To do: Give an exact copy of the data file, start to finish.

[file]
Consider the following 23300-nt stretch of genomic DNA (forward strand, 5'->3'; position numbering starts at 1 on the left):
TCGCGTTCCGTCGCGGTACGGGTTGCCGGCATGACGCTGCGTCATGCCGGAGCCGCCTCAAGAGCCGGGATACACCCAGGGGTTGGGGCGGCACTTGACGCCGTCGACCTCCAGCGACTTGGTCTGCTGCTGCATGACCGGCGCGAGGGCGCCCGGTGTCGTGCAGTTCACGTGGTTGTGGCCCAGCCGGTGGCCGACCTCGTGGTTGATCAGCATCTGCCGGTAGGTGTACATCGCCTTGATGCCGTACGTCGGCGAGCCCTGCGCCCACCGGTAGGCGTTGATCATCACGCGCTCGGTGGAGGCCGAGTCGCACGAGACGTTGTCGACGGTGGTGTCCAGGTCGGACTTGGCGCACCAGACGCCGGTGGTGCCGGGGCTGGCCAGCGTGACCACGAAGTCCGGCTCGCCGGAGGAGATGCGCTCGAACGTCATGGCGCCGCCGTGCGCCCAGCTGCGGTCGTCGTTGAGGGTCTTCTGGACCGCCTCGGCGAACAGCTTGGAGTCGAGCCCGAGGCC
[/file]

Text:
Consider the following 23300-nt stretch of genomic DNA (forward strand, 5'->3'; position numbering starts at 1 on the left):
TCGCGTTCCGTCGCGGTACGGGTTGCCGGCATGACGCTGCGTCATGCCGGAGCCGCCTCAAGAGCCGGGATACACCCAGGGGTTGGGGCGGCACTTGACGCCGTCGACCTCCAGCGACTTGGTCTGCTGCTGCATGACCGGCGCGAGGGCGCCCGGTGTCGTGCAGTTCACGTGGTTGTGGCCCAGCCGGTGGCCGACCTCGTGGTTGATCAGCATCTGCCGGTAGGTGTACATCGCCTTGATGCCGTACGTCGGCGAGCCCTGCGCCCACCGGTAGGCGTTGATCATCACGCGCTCGGTGGAGGCCGAGTCGCACGAGACGTTGTCGACGGTGGTGTCCAGGTCGGACTTGGCGCACCAGACGCCGGTGGTGCCGGGGCTGGCCAGCGTGACCACGAAGTCCGGCTCGCCGGAGGAGATGCGCTCGAACGTCATGGCGCCGCCGTGCGCCCAGCTGCGGTCGTCGTTGAGGGTCTTCTGGACCGCCTCGGCGAACAGCTTGGAGTCGAGCCCGAGGCC